Posts Tagged ‘Italian history’
As we politely decline a third serving of green bean casserole, we might recall that it was on this date in 1922 that the Italian Parliament granted Benito Mussolini dictatorial powers “for one year.” Mussolini held the position until 1943, though he changed his title in 1925 to “Il Duce,” then again in 1936 to “Sua Eccellenza Benito Mussolini, Capo del Governo, Duce del Fascismo e Fondatore dell’Impero” (“His Excellency Benito Mussolini, Head of Government, Duce of Fascism, and Founder of the Empire”). Any resemblance to Sylvio Berlusconi is coincidental.
From Fox News, announcing the big news story of May 1:
Obama Bin Laden Dead
Still, Happy World Press Freedom Day!
As we remember that, to paraphrase Craig Newmark, a free press is the immune system of a democracy, we might wish a crafty Happy Birthday to Niccolò di Bernardo dei Machiavelli; he was born on this date in 1469. Machiavelli wrote comedies, poetry, and some of the best-known personal correspondence in Italian; but he is best remembered as a Man of Affairs, first as a servant of the Florentine Republic in a time during which Medici influence was on the wane. His most famous work, The Prince– first published as a pamphlet in 1513– was written mid-career to gain favor with the Medici, who were at that point regaining dominance in Florence. The essay on the exercise of power (inspired by Cesare Borgia) not only failed to win over the Medici, it alienated Machiavelli from the Florentine public; he never again played an important role in government. Indeed, when the Florentine Republic was established in 1527, Machiavelli was effectively ostracized.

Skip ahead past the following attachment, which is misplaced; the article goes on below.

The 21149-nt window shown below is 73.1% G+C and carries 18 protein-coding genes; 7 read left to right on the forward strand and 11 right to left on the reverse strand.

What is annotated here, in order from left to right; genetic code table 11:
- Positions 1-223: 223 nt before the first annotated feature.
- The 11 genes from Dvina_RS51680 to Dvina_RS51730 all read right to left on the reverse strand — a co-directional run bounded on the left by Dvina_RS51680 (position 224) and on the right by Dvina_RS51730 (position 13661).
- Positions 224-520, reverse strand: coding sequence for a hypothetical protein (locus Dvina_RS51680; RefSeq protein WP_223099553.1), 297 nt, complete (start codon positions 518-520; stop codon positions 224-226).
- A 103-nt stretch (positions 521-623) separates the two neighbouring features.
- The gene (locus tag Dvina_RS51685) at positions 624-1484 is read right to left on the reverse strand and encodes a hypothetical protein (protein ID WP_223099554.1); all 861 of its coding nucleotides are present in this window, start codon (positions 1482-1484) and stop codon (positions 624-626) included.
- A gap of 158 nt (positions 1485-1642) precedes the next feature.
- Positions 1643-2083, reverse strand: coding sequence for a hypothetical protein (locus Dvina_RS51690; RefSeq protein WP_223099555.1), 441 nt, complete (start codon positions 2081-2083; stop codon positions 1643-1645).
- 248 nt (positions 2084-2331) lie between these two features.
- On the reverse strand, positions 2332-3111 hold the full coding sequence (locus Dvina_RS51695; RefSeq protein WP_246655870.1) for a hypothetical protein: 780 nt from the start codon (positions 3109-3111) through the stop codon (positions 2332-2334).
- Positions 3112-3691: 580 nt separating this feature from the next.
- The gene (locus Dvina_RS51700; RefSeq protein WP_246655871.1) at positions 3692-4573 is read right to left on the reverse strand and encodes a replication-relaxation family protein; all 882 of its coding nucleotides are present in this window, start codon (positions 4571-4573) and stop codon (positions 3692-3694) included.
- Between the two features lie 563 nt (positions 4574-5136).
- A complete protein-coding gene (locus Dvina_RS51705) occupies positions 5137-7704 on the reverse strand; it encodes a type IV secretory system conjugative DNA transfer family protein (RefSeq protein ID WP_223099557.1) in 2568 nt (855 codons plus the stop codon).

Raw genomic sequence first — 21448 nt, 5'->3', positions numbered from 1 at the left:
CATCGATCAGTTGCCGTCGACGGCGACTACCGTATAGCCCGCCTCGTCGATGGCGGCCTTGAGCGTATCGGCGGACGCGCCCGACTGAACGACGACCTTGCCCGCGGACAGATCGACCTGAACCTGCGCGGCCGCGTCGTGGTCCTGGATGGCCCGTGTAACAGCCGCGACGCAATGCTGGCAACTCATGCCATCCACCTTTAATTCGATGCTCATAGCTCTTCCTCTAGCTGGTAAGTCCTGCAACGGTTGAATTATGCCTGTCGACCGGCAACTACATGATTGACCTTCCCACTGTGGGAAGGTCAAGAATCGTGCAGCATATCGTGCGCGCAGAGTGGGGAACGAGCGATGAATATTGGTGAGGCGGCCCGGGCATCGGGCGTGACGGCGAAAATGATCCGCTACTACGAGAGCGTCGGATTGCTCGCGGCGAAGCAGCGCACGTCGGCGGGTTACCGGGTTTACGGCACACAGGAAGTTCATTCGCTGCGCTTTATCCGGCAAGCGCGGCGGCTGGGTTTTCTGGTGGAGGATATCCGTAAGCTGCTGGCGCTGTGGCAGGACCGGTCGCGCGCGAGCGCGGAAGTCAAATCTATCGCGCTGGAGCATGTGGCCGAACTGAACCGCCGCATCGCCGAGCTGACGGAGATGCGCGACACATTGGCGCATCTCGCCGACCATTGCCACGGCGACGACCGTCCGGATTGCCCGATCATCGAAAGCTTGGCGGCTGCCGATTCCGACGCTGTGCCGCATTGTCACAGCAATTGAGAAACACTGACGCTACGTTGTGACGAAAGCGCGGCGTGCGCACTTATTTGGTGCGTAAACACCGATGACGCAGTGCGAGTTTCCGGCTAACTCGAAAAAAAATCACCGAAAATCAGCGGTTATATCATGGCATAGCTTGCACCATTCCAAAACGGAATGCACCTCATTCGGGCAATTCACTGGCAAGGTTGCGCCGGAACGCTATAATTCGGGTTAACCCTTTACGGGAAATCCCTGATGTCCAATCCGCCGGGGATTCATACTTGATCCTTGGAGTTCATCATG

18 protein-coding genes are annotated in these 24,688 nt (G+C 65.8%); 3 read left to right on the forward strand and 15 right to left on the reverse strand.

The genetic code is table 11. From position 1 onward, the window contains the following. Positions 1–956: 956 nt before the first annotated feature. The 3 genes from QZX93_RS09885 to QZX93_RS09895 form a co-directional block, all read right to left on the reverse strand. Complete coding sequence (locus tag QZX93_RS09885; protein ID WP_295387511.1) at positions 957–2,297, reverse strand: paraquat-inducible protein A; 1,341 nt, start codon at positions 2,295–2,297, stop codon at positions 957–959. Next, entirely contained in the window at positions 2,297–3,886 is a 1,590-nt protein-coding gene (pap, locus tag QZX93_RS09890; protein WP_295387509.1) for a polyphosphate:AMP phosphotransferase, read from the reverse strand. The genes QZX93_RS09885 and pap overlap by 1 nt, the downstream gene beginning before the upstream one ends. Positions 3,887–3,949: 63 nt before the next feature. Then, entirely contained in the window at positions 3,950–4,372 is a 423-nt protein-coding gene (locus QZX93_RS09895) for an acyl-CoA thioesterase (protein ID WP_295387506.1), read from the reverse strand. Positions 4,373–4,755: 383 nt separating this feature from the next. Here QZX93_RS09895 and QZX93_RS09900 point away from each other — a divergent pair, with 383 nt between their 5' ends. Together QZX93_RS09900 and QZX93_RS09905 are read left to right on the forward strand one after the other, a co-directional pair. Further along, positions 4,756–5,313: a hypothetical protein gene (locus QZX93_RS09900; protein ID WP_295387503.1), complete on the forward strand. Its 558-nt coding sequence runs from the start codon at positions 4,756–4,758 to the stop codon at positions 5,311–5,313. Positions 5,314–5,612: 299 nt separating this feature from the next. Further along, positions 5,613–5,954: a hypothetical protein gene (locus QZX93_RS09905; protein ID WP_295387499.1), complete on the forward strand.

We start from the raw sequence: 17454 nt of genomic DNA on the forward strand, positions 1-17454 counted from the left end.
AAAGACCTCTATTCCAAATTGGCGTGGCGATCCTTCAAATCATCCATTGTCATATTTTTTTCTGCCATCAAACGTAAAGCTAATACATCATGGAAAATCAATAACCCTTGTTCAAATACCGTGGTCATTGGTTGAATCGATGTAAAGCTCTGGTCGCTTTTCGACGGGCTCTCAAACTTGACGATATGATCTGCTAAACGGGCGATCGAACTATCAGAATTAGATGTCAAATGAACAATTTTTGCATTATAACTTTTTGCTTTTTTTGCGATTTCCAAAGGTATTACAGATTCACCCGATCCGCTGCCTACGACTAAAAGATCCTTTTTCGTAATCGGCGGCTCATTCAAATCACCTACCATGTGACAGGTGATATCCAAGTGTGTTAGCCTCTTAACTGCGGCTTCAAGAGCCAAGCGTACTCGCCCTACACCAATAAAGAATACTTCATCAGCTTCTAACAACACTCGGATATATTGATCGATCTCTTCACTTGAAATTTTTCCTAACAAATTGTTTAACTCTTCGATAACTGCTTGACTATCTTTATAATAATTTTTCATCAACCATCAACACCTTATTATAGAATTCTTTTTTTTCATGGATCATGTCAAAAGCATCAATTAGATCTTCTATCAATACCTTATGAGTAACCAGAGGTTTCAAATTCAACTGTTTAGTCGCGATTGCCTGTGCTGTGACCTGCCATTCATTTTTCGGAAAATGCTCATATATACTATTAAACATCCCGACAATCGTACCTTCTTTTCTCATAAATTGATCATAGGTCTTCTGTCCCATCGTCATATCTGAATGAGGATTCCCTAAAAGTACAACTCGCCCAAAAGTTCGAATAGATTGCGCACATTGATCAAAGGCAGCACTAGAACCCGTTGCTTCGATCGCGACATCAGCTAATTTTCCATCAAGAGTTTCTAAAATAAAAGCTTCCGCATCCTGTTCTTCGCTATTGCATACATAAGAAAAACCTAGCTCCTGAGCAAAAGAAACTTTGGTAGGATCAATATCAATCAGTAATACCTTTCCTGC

But published in book form posthumously (in 1532), The Prince began its steady growth in influence. And indeed today, Machiavelli is considered one of the fathers of modern political theory.
Niccolò Machiavelli by Santi di Tito (source)